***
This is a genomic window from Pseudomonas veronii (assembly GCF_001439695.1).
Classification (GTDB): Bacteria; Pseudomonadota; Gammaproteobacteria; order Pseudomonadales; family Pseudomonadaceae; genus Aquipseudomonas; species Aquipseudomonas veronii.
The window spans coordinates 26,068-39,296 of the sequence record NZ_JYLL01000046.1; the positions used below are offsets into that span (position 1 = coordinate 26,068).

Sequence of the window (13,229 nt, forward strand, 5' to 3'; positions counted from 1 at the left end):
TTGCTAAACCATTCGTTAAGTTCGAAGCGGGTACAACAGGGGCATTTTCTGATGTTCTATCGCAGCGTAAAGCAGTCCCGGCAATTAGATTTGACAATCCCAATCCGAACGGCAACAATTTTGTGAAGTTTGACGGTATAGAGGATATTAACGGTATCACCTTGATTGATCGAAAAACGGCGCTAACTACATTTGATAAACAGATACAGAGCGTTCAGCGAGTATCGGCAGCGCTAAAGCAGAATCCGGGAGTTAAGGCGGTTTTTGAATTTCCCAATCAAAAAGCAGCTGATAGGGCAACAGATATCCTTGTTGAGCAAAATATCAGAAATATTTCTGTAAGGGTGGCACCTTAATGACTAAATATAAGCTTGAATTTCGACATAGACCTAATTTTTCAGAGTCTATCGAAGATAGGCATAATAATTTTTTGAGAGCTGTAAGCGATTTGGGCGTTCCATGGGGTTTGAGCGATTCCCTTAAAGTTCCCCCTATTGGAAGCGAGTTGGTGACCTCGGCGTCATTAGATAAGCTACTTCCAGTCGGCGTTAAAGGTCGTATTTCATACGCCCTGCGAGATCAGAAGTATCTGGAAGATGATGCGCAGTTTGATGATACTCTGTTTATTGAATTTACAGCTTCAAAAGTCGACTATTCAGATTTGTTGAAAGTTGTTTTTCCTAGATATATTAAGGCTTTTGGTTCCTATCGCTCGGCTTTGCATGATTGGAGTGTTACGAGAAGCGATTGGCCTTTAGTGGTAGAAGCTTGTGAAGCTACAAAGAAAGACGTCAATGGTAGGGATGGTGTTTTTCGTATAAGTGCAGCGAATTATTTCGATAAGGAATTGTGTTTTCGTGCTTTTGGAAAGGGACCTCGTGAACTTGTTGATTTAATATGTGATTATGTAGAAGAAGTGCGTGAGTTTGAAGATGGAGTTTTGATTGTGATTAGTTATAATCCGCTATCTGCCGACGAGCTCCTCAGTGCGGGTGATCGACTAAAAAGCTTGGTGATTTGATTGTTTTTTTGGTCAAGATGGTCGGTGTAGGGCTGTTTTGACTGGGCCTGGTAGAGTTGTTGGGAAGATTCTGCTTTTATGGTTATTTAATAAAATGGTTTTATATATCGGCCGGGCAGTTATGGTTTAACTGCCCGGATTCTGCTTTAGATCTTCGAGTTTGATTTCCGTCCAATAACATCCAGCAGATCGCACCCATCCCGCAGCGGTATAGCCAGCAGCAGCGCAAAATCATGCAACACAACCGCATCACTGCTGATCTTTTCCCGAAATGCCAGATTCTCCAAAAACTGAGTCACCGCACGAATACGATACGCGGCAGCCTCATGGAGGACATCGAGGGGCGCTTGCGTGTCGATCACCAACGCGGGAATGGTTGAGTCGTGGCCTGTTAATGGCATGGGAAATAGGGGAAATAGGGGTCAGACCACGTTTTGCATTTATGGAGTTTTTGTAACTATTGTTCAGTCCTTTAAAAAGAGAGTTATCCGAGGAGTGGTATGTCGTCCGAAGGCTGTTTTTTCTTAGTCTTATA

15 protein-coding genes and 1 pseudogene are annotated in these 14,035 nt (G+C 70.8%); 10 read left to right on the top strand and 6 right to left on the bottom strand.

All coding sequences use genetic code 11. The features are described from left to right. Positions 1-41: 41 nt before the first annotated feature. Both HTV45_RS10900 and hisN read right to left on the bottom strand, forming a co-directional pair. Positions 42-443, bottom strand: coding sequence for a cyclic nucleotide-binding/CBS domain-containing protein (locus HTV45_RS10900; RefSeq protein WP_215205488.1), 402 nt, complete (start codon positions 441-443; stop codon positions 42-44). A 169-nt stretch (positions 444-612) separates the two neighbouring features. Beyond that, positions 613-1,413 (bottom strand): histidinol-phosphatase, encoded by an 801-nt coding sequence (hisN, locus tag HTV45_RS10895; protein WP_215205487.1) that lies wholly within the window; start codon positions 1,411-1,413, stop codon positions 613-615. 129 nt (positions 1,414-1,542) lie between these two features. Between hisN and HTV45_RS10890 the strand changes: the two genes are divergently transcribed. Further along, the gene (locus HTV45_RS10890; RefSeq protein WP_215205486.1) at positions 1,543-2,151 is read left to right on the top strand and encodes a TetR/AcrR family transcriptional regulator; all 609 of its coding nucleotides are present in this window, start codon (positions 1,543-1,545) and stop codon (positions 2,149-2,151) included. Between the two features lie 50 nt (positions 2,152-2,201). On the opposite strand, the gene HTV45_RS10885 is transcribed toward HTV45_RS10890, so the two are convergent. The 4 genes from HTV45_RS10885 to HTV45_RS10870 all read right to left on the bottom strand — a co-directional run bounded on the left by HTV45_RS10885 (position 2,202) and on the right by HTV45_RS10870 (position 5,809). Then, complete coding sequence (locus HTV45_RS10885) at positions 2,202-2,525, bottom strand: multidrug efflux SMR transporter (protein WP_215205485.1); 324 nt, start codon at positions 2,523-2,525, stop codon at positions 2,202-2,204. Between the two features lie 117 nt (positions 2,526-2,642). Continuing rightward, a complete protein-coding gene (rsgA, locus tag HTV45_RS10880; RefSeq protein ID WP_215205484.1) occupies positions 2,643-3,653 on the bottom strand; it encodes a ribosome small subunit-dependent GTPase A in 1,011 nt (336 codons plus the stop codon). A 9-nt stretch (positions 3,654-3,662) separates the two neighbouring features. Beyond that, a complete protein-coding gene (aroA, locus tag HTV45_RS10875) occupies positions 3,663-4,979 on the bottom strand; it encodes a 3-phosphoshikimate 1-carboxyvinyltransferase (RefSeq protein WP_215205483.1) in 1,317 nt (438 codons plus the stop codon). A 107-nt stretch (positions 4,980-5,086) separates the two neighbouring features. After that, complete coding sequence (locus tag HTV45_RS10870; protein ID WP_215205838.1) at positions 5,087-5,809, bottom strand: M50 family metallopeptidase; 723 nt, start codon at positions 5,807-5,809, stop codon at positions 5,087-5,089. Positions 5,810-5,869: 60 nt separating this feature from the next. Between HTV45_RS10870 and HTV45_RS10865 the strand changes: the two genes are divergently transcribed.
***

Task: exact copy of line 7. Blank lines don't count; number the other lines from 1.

All coding sequences use genetic code 11. The features are described from left to right. Positions 1-41: 41 nt before the first annotated feature. Both HTV45_RS10900 and hisN read right to left on the bottom strand, forming a co-directional pair. Positions 42-443, bottom strand: coding sequence for a cyclic nucleotide-binding/CBS domain-containing protein (locus HTV45_RS10900; RefSeq protein WP_215205488.1), 402 nt, complete (start codon positions 441-443; stop codon positions 42-44). A 169-nt stretch (positions 444-612) separates the two neighbouring features. Beyond that, positions 613-1,413 (bottom strand): histidinol-phosphatase, encoded by an 801-nt coding sequence (hisN, locus tag HTV45_RS10895; protein WP_215205487.1) that lies wholly within the window; start codon positions 1,411-1,413, stop codon positions 613-615. 129 nt (positions 1,414-1,542) lie between these two features. Between hisN and HTV45_RS10890 the strand changes: the two genes are divergently transcribed. Further along, the gene (locus HTV45_RS10890; RefSeq protein WP_215205486.1) at positions 1,543-2,151 is read left to right on the top strand and encodes a TetR/AcrR family transcriptional regulator; all 609 of its coding nucleotides are present in this window, start codon (positions 1,543-1,545) and stop codon (positions 2,149-2,151) included. Between the two features lie 50 nt (positions 2,152-2,201). On the opposite strand, the gene HTV45_RS10885 is transcribed toward HTV45_RS10890, so the two are convergent. The 4 genes from HTV45_RS10885 to HTV45_RS10870 all read right to left on the bottom strand — a co-directional run bounded on the left by HTV45_RS10885 (position 2,202) and on the right by HTV45_RS10870 (position 5,809). Then, complete coding sequence (locus HTV45_RS10885) at positions 2,202-2,525, bottom strand: multidrug efflux SMR transporter (protein WP_215205485.1); 324 nt, start codon at positions 2,523-2,525, stop codon at positions 2,202-2,204. Between the two features lie 117 nt (positions 2,526-2,642). Continuing rightward, a complete protein-coding gene (rsgA, locus tag HTV45_RS10880; RefSeq protein ID WP_215205484.1) occupies positions 2,643-3,653 on the bottom strand; it encodes a ribosome small subunit-dependent GTPase A in 1,011 nt (336 codons plus the stop codon). A 9-nt stretch (positions 3,654-3,662) separates the two neighbouring features. Beyond that, a complete protein-coding gene (aroA, locus tag HTV45_RS10875) occupies positions 3,663-4,979 on the bottom strand; it encodes a 3-phosphoshikimate 1-carboxyvinyltransferase (RefSeq protein WP_215205483.1) in 1,317 nt (438 codons plus the stop codon). A 107-nt stretch (positions 4,980-5,086) separates the two neighbouring features. After that, complete coding sequence (locus tag HTV45_RS10870; protein ID WP_215205838.1) at positions 5,087-5,809, bottom strand: M50 family metallopeptidase; 723 nt, start codon at positions 5,807-5,809, stop codon at positions 5,087-5,089. Positions 5,810-5,869: 60 nt separating this feature from the next. Between HTV45_RS10870 and HTV45_RS10865 the strand changes: the two genes are divergently transcribed.